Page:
Mayor Bloomberg Orders Flags Lowered to Half-Staff to Honor Mandela

Mayor Michael Bloomberg and Nelson Mandela in 2005. (Photo: NYC Mayor's Office)
Mayor Michael Bloomberg and Nelson Mandela in 2005. (Photo: Flickr/Mayor’s office)

Mayor Michael Bloomberg has ordered that flags at City Hall be lowered to half-staff this evening to honor the late Nelson Mandela, who died earlier today at the age of 95.

“Today, we lost one of the most transformative and influential figures in modern history. Nelson Mandela was a global icon who broke the back of apartheid in South Africa and inspired generations of people around the world with his spirit of resolve and reconciliation,” Mr. Bloomberg said in a statement.

“He devoted his life to building a more just, equal and compassionate world, and we are all better for it. On behalf of the people of the City of New York, I offer my sincere condolences to the Mandela family and the people of South Africa. At my direction, flags at City Hall will be lowered to half-staff in his honor,” the mayor continued.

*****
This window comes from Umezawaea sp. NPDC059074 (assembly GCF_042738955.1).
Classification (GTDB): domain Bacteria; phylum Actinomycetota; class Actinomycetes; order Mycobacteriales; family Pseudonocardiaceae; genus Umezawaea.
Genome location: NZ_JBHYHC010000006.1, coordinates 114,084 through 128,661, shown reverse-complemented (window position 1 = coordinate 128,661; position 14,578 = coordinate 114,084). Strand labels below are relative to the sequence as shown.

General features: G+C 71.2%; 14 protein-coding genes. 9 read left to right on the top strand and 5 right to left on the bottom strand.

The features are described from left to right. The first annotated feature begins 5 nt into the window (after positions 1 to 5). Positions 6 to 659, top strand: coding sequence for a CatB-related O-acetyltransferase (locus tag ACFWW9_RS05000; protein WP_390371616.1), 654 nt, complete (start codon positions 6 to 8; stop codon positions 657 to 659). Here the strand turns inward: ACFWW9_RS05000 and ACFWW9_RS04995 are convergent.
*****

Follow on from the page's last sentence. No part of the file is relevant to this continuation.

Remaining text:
Mr. Mandela is renowned worldwide for his nonviolent activism, which ushered in the end of the apartheid era in South Africa. Mr. Mandela visited New York City several times, mostly recently in 2005 when Mr. Bloomberg presented him the key to the city.

“The tickertape parade Mayor Dinkins organized for him in 1990 was a great moment for our city, and his visit here in the immediate aftermath of 9/11 helped give our city strength and hope – for which we will be forever grateful,” Mr. Bloomberg recalled. “When I presented Nelson Mandela with the Key to the City in 2005, he spoke passionately about the work of his foundation and his ongoing efforts to tackle the HIV/AIDS epidemic and many other important issues.”

Update (6:12 p.m.): Gov. Andrew Cuomo directed flags on all state building to be flown at half-staff tomorrow in honor of Mr. Mandela and issued a statement in response to the loss.

“Nelson Mandela refused to accept injustice, fought relentlessly for what was right, and showed that a dedicated person of courage actually can change the course of history,” he said. “His struggle to end racism, poverty and inequality began with his fight against apartheid, continued through his service as the first black President of South Africa and is now passed on for the world to continue. We will not soon see again, nor should we ever forget the profound example of humanity that Nelson Mandela embodied. While President Mandala is no longer with us, here in New York and all around the globe, his legacy lives on. His family and friends, and the people of South Africa, are in my thoughts and prayers along with those of all New Yorkers.” Mayor Bloomberg Orders Flags Lowered to Half-Staff to Honor Mandela